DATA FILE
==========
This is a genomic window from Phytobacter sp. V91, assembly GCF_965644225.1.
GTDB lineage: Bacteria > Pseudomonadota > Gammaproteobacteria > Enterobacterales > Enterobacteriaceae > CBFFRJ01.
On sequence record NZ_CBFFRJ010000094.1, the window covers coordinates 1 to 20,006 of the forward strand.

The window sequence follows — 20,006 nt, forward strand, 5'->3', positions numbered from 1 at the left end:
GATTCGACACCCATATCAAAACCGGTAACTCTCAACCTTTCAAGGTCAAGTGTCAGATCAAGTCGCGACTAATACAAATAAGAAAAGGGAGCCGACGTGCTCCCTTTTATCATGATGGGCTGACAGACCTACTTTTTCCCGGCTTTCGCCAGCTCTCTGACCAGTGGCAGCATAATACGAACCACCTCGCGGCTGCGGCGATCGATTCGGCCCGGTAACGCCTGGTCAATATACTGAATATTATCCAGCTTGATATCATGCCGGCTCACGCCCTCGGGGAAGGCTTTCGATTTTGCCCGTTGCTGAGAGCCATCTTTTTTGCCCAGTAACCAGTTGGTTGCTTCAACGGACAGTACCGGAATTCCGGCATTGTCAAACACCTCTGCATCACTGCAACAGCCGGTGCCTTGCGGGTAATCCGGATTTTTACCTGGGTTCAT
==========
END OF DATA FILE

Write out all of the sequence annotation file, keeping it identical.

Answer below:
This is a genomic window from Phytobacter sp. V91, assembly GCF_965644225.1.
GTDB lineage: Bacteria > Pseudomonadota > Gammaproteobacteria > Enterobacterales > Enterobacteriaceae > CBFFRJ01.
On sequence record NZ_CBFFRJ010000094.1, the window covers coordinates 1 to 20,006 of the forward strand.

The window sequence follows — 20,006 nt, forward strand, 5'->3', positions numbered from 1 at the left end:
GATTCGACACCCATATCAAAACCGGTAACTCTCAACCTTTCAAGGTCAAGTGTCAGATCAAGTCGCGACTAATACAAATAAGAAAAGGGAGCCGACGTGCTCCCTTTTATCATGATGGGCTGACAGACCTACTTTTTCCCGGCTTTCGCCAGCTCTCTGACCAGTGGCAGCATAATACGAACCACCTCGCGGCTGCGGCGATCGATTCGGCCCGGTAACGCCTGGTCAATATACTGAATATTATCCAGCTTGATATCATGCCGGCTCACGCCCTCGGGGAAGGCTTTCGATTTTGCCCGTTGCTGAGAGCCATCTTTTTTGCCCAGTAACCAGTTGGTTGCTTCAACGGACAGTACCGGAATTCCGGCATTGTCAAACACCTCTGCATCACTGCAACAGCCGGTGCCTTGCGGGTAATCCGGATTTTTACCTGGGTTCAT